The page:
The FEI replied two weeks ago, but a spokesman said they had no plans to publish the reply.
By chance, equestrian concerns have come into the wider domain at the same time as intensive U.K. media scrutiny of world endurance champion Sheikh Mohammed’s Godolphin horseracing operation in Newmarket. Last month 11 horses tested positive for steroids during a spot check by the British Horseracing Authority and led to trainer Mahmood Al Zarooni being banned for eight years.
Al Zarooni then admitted to giving steroids—banned in training as well as in racing in the United Kingdom—to four further horses. Since a lockdown by Sheikh Mohammed of the Al Zarooni barn, the BHA has detected steroids in seven extra horses, including Encke, who unexpectedly ended Camelot’s live bid on the European Triple Crown by beating him in the St Leger last September.
The media have registered that Al Zarooni worked for a year under FEI offender Mubarak Bin Shafya, who has trained both race horses and endurance horses for the Maktoum family from Al Aasfa stables in Dubai in the UAE.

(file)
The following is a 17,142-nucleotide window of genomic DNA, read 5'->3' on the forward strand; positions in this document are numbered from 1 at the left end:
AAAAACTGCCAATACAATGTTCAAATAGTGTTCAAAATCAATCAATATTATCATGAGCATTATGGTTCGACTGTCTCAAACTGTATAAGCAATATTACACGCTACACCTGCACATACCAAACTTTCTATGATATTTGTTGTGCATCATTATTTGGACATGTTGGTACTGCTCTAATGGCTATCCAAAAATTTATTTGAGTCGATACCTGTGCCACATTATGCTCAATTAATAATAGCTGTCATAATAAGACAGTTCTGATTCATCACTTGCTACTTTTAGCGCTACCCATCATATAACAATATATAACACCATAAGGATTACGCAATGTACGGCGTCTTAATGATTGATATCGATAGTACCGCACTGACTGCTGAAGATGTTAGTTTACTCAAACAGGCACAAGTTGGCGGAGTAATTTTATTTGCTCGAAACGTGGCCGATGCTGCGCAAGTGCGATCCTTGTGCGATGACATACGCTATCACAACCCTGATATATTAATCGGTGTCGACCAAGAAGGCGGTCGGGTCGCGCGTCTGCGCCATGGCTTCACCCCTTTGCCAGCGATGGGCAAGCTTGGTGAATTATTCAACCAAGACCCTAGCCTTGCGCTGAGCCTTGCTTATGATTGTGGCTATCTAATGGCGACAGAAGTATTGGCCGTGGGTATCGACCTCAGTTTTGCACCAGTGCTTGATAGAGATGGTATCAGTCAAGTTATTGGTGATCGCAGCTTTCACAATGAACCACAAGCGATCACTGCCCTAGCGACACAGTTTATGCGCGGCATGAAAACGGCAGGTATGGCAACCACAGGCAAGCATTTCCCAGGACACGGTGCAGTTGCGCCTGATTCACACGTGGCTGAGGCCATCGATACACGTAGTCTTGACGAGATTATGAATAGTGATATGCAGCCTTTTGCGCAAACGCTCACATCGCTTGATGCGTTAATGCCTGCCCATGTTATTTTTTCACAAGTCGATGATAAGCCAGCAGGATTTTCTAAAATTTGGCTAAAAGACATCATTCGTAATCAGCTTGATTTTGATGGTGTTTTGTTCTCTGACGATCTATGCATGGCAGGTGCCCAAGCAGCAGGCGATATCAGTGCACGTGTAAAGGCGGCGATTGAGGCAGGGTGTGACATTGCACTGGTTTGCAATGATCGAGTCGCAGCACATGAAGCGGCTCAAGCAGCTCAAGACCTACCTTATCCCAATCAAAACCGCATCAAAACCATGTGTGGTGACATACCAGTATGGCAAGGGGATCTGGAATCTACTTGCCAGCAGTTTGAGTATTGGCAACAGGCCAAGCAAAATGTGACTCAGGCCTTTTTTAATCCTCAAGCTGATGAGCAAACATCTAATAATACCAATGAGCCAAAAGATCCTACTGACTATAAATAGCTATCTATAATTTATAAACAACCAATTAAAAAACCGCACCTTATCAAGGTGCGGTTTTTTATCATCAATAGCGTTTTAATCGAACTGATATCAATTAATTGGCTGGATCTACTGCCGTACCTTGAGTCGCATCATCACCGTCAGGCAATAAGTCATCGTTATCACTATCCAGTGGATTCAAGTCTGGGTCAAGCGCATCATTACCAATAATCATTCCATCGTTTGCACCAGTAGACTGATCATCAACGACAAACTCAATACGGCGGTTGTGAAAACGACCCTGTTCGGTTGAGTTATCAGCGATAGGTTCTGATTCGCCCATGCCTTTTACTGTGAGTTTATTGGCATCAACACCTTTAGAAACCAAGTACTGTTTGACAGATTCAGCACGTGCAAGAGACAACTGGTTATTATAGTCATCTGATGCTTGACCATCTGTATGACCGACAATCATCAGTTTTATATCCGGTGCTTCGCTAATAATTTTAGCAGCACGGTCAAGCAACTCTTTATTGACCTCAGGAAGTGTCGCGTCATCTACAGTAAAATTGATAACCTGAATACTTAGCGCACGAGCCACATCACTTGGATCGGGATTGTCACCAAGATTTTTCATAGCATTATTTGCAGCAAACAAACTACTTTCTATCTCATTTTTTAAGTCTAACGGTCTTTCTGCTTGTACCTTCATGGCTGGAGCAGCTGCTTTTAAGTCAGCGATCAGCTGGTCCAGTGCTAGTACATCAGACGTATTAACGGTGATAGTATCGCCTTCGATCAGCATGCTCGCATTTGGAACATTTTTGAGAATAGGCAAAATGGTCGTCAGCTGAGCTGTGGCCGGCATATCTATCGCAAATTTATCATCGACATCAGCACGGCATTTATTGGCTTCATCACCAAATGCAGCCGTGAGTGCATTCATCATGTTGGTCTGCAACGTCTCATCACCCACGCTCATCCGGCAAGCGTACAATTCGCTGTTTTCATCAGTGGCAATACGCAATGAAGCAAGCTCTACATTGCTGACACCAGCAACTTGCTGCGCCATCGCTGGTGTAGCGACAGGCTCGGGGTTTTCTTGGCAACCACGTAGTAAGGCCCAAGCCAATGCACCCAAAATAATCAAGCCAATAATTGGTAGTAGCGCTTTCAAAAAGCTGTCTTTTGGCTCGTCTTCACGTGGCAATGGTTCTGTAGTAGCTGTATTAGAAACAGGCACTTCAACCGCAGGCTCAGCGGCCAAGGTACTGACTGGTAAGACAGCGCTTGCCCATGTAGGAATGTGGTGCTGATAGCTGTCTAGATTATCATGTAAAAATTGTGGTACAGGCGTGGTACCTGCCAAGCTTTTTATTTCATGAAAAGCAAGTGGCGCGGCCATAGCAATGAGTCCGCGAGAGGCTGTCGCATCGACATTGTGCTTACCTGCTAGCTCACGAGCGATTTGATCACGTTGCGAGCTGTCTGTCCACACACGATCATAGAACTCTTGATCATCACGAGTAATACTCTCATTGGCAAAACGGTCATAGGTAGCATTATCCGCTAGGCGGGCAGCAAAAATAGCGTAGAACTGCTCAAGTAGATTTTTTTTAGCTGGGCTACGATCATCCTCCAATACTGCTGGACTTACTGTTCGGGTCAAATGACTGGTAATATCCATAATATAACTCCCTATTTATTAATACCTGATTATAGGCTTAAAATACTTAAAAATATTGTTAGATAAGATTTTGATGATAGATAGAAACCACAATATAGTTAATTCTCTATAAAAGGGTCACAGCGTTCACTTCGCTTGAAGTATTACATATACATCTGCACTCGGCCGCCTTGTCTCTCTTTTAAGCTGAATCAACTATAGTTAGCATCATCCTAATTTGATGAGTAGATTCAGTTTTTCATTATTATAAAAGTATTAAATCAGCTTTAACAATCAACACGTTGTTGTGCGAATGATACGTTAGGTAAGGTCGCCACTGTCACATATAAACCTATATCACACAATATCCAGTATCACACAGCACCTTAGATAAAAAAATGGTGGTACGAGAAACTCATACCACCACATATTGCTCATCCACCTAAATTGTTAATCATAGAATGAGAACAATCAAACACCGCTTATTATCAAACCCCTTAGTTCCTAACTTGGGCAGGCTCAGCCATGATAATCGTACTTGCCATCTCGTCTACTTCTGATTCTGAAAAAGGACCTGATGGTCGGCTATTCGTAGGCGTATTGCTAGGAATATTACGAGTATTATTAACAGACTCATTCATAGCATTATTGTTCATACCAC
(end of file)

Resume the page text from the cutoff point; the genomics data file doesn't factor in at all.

Bin Shafya was first fined as an endurance rider, but he was not suspended in 2008 for a doping offense. In October 2011 the FEI Tribunal noted that in two years, five endurance horses trained by Bin Shafya had tested positive, four of them to the steroid stanozolol. Bin Shafya initially escaped censure because FEI rules deem the rider the Person Responsible, but in 2011 he was banned for two years (ending January 2013 due to back-dating) under strengthened FEI powers to sanction “support personnel.”
It has now emerged that more than 20 endurance horses trained in Dubai at barns owned by members of the Maktoum family have been involved in doping cases since 2005. The Tribunal has banned several horses for welfare reasons, one of them Lienka, an older mare at Al Aasfa. In imposing her 24-month suspension the Tribunal cited Bin Shafya’s failure to “unequivocally explain the occurrence of the 2009 and 2010 anti-doping cases of horses in their care.”